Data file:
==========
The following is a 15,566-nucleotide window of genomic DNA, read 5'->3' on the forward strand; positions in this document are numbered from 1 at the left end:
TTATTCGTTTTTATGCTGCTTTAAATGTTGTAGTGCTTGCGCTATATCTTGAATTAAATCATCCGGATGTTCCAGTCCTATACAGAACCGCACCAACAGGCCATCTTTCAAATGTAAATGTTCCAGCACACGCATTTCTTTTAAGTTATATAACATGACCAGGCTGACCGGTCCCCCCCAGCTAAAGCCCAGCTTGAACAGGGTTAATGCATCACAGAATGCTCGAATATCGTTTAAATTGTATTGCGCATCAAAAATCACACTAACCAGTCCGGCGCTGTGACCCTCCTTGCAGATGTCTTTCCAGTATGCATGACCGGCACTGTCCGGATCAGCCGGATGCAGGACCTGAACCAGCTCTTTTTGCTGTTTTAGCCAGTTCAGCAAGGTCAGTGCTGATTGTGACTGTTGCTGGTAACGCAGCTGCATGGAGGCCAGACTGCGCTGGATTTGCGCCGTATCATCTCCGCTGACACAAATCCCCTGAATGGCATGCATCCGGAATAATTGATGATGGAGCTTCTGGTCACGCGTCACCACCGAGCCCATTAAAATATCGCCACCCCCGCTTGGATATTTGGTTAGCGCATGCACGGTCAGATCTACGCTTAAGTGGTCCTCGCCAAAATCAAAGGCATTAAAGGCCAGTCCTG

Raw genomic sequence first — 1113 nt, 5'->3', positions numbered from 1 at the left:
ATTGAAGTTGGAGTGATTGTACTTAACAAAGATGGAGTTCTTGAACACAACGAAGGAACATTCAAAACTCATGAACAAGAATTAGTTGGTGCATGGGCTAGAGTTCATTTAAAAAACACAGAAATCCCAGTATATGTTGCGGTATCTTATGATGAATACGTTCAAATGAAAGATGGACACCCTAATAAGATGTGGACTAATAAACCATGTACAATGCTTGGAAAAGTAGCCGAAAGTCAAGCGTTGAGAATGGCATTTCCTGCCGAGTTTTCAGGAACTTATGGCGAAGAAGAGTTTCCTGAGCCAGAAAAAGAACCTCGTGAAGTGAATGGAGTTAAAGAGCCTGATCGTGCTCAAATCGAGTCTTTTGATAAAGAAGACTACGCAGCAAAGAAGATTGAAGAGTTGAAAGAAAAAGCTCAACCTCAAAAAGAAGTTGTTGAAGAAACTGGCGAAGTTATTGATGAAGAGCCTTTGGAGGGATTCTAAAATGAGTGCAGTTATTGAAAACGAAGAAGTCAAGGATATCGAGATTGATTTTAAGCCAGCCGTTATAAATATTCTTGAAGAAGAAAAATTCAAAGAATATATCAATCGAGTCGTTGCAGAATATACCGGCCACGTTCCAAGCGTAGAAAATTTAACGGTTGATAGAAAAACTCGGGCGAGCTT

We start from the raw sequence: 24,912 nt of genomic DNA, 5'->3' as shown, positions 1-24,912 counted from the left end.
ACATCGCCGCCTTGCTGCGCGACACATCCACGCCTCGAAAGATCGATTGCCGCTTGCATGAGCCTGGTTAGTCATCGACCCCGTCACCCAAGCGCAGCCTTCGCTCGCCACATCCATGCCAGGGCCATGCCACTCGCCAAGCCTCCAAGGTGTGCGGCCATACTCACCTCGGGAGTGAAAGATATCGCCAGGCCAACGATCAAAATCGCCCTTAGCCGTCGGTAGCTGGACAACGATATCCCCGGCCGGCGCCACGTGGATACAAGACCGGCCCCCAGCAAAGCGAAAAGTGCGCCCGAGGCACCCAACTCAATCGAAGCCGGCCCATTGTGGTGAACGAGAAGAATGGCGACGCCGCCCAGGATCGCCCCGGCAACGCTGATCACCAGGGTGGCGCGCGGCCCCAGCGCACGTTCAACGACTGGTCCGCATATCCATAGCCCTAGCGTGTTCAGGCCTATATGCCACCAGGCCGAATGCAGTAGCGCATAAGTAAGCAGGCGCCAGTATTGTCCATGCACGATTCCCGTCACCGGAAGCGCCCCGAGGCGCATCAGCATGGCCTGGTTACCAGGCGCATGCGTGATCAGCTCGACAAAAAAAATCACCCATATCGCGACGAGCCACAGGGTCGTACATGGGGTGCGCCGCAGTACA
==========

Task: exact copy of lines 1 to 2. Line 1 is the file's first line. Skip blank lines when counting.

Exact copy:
The following is a 15,566-nucleotide window of genomic DNA, read 5'->3' on the forward strand; positions in this document are numbered from 1 at the left end:
TTATTCGTTTTTATGCTGCTTTAAATGTTGTAGTGCTTGCGCTATATCTTGAATTAAATCATCCGGATGTTCCAGTCCTATACAGAACCGCACCAACAGGCCATCTTTCAAATGTAAATGTTCCAGCACACGCATTTCTTTTAAGTTATATAACATGACCAGGCTGACCGGTCCCCCCCAGCTAAAGCCCAGCTTGAACAGGGTTAATGCATCACAGAATGCTCGAATATCGTTTAAATTGTATTGCGCATCAAAAATCACACTAACCAGTCCGGCGCTGTGACCCTCCTTGCAGATGTCTTTCCAGTATGCATGACCGGCACTGTCCGGATCAGCCGGATGCAGGACCTGAACCAGCTCTTTTTGCTGTTTTAGCCAGTTCAGCAAGGTCAGTGCTGATTGTGACTGTTGCTGGTAACGCAGCTGCATGGAGGCCAGACTGCGCTGGATTTGCGCCGTATCATCTCCGCTGACACAAATCCCCTGAATGGCATGCATCCGGAATAATTGATGATGGAGCTTCTGGTCACGCGTCACCACCGAGCCCATTAAAATATCGCCACCCCCGCTTGGATATTTGGTTAGCGCATGCACGGTCAGATCTACGCTTAAGTGGTCCTCGCCAAAATCAAAGGCATTAAAGGCCAGTCCTG